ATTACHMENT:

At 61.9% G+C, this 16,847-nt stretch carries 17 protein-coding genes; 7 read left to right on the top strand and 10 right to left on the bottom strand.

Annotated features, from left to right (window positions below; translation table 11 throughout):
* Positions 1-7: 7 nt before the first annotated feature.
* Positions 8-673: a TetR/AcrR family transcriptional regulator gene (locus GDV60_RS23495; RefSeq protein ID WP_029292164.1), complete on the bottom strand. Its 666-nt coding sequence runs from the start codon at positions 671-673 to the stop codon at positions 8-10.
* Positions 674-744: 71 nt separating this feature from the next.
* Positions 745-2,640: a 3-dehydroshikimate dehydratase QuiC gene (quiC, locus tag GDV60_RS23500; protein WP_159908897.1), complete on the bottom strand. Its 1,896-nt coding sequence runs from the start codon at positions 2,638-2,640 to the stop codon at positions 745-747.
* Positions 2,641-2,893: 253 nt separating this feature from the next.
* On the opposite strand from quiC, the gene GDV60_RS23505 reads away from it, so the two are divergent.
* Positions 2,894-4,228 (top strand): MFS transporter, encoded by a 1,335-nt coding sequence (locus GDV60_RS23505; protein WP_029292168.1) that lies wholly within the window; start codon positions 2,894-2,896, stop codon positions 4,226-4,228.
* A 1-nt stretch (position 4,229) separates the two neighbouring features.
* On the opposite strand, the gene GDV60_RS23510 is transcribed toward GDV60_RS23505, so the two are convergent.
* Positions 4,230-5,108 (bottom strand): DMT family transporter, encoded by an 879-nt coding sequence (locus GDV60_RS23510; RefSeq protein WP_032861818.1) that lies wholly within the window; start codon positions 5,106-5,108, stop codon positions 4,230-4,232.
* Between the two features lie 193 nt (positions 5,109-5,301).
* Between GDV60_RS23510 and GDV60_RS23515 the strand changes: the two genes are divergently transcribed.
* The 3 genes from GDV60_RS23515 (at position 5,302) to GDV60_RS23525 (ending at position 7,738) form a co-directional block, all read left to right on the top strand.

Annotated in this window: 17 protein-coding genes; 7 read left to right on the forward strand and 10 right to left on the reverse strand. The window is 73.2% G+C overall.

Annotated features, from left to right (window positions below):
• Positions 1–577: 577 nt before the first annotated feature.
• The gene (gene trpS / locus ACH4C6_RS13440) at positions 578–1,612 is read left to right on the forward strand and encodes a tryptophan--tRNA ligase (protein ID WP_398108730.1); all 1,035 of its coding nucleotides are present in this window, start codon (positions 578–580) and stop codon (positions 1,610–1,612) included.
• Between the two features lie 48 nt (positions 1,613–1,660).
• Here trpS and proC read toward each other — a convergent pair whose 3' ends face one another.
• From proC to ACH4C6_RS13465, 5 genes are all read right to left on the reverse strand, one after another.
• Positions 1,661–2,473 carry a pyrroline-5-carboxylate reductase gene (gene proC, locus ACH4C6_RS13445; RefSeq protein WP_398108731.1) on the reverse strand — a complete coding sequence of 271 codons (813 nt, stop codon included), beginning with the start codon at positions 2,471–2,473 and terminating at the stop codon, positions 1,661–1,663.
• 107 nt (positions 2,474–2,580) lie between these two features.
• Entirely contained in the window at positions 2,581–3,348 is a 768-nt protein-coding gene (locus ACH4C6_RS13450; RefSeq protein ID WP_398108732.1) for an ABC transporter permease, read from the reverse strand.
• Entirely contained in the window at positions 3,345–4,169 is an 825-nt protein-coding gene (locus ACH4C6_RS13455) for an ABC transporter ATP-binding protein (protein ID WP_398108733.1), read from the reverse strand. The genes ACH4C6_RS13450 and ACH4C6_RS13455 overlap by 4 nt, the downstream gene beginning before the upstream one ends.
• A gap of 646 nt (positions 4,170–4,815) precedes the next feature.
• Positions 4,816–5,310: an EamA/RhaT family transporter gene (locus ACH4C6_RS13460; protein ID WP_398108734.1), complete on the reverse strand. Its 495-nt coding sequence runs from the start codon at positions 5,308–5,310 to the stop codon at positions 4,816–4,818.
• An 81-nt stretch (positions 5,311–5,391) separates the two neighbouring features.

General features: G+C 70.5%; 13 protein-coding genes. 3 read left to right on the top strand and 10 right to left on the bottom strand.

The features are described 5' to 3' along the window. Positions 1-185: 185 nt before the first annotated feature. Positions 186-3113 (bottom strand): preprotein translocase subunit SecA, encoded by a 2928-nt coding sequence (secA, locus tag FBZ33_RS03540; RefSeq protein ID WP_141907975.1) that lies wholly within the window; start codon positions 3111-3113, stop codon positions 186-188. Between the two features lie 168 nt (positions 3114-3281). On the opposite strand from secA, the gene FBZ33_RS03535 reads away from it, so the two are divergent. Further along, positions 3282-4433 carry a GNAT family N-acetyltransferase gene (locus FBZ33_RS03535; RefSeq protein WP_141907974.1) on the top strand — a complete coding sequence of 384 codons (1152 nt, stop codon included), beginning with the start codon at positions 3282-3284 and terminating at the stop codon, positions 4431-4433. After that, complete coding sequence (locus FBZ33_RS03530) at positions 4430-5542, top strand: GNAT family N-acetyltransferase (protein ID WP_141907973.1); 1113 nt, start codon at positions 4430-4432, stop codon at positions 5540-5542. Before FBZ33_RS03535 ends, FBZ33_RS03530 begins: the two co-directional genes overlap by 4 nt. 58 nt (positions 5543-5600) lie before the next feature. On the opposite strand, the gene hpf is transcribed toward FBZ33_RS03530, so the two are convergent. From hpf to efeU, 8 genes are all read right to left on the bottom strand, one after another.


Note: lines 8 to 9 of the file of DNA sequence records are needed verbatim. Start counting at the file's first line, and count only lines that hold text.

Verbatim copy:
* On the opposite strand from quiC, the gene GDV60_RS23505 reads away from it, so the two are divergent.
* Positions 2,894-4,228 (top strand): MFS transporter, encoded by a 1,335-nt coding sequence (locus GDV60_RS23505; protein WP_029292168.1) that lies wholly within the window; start codon positions 2,894-2,896, stop codon positions 4,226-4,228.